- The likely defeat of ISIS in Iraq and Syria could potentially send back to China hundreds of Uyghurs who had been fighting in the ranks of the rebels, fully trained for guerilla warfare.
Islam has been present in China since the seventh century and has cohabited with the different Chinese dynasties that ruled China throughout history, although the attitude towards Islam and Muslims varied from time to time. At times Muslims were tolerated, and at times Muslims suffered persecution, hostility, discrimination, and oppression. At the height of the Cultural Revolution (1966-1976), Muslim shrines and institutions were destroyed, and copies of the Koran were burnt in public.1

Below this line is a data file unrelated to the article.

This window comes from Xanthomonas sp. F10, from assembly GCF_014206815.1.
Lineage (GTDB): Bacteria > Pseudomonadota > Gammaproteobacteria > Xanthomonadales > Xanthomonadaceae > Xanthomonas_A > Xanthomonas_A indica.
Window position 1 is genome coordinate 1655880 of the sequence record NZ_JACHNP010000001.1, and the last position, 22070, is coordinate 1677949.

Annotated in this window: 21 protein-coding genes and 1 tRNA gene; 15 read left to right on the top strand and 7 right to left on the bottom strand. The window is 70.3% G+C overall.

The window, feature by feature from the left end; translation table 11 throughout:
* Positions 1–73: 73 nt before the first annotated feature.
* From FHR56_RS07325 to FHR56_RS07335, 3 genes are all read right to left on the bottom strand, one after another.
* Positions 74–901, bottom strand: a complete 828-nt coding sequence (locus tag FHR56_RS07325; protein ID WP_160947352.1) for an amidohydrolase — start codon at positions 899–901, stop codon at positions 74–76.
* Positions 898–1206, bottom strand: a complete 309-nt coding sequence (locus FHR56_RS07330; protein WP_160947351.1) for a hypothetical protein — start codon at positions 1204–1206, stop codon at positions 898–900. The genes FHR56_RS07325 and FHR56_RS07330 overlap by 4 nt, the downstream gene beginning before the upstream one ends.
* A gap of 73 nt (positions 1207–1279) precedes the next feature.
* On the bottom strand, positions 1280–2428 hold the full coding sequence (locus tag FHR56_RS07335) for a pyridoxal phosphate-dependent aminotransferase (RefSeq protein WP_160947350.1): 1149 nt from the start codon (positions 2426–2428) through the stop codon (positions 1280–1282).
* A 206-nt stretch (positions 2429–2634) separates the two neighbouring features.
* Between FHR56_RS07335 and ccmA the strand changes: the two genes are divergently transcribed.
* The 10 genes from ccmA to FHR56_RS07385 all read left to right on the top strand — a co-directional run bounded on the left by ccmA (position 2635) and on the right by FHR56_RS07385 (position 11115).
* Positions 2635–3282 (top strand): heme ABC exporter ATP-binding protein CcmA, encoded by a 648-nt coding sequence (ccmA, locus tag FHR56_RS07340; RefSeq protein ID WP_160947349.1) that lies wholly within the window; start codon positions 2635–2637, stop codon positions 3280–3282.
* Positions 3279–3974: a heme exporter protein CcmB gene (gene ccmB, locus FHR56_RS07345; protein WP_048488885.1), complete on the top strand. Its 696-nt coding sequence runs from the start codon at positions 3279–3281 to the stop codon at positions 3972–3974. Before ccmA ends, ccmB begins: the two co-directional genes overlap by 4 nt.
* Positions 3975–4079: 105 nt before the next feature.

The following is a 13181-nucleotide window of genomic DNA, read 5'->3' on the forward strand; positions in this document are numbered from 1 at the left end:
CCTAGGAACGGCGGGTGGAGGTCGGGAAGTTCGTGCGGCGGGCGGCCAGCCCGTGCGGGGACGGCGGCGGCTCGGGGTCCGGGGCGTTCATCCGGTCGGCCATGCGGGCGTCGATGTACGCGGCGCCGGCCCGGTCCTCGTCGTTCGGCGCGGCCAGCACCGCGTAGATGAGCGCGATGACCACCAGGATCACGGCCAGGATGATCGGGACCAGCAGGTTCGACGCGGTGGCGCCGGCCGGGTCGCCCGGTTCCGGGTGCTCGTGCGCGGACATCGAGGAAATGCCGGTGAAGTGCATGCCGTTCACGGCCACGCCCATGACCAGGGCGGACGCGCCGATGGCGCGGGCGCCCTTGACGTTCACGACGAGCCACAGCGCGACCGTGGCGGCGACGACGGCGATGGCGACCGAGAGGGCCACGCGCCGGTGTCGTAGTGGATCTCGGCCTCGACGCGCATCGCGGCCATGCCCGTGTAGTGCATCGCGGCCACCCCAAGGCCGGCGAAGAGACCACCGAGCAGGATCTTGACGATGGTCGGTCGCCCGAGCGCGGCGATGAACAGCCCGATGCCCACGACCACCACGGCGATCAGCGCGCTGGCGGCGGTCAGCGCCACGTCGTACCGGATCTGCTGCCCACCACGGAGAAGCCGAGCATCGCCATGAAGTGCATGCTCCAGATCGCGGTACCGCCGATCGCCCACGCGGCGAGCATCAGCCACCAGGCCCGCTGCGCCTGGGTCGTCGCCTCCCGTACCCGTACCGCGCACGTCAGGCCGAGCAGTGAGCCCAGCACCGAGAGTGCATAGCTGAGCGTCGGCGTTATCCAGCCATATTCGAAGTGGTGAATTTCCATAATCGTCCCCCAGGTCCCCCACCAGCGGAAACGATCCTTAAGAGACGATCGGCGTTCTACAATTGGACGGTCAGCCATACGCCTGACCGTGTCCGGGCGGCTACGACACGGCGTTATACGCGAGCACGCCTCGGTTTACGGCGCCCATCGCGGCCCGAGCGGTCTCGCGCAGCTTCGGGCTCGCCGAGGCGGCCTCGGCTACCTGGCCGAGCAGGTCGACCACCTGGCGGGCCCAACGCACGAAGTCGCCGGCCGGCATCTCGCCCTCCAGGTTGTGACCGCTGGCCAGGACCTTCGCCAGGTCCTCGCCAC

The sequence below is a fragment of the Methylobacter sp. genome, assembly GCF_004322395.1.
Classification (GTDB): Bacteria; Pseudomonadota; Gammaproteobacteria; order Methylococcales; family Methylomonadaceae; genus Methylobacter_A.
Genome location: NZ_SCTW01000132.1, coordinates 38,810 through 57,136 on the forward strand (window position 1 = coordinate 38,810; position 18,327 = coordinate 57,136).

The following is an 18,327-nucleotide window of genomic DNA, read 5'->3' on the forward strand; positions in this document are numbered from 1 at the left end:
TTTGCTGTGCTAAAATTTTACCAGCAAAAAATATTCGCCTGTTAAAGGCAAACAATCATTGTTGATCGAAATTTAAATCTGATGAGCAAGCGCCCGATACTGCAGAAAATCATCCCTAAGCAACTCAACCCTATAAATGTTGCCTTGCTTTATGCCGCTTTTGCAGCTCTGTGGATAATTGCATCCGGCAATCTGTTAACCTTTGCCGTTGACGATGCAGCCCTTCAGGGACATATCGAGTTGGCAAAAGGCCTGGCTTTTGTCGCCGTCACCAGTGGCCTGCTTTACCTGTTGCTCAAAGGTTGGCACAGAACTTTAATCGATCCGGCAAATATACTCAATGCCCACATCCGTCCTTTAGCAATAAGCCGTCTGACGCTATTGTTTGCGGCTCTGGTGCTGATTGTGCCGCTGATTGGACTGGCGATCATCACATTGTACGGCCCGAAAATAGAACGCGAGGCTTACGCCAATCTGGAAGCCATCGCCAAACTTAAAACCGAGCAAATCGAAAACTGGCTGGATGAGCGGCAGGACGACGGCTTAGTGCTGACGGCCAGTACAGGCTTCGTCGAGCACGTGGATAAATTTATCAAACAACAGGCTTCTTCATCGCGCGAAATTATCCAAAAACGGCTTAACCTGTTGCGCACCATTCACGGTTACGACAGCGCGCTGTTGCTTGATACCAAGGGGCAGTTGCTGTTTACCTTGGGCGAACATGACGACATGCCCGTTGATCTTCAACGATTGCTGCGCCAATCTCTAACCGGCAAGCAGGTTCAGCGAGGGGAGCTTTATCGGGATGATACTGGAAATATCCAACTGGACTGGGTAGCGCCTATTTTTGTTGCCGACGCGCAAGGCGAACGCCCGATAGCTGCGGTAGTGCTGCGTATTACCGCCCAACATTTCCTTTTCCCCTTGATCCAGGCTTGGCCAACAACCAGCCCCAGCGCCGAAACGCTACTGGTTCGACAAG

According to statistics difficult to verify, officially there are roughly 22 million Muslims living in China today. They are divided into the Hui, the majority Muslim group in China, totally integrated at all echelons of Chinese society, and allowed to practice their religion with almost no interference from the authorities. Other Muslim minority groups are Kazakhs, Dongxiangs, Salar, Tatars, Bonans, Tajiks, Uzbeks, Utsul, Kyrgyz, Tibetans, and the dominant minority group, the Uyghurs, a Sunni Turkish-related population who speak a Turkish dialect and live in the northwestern province of Xinjiang.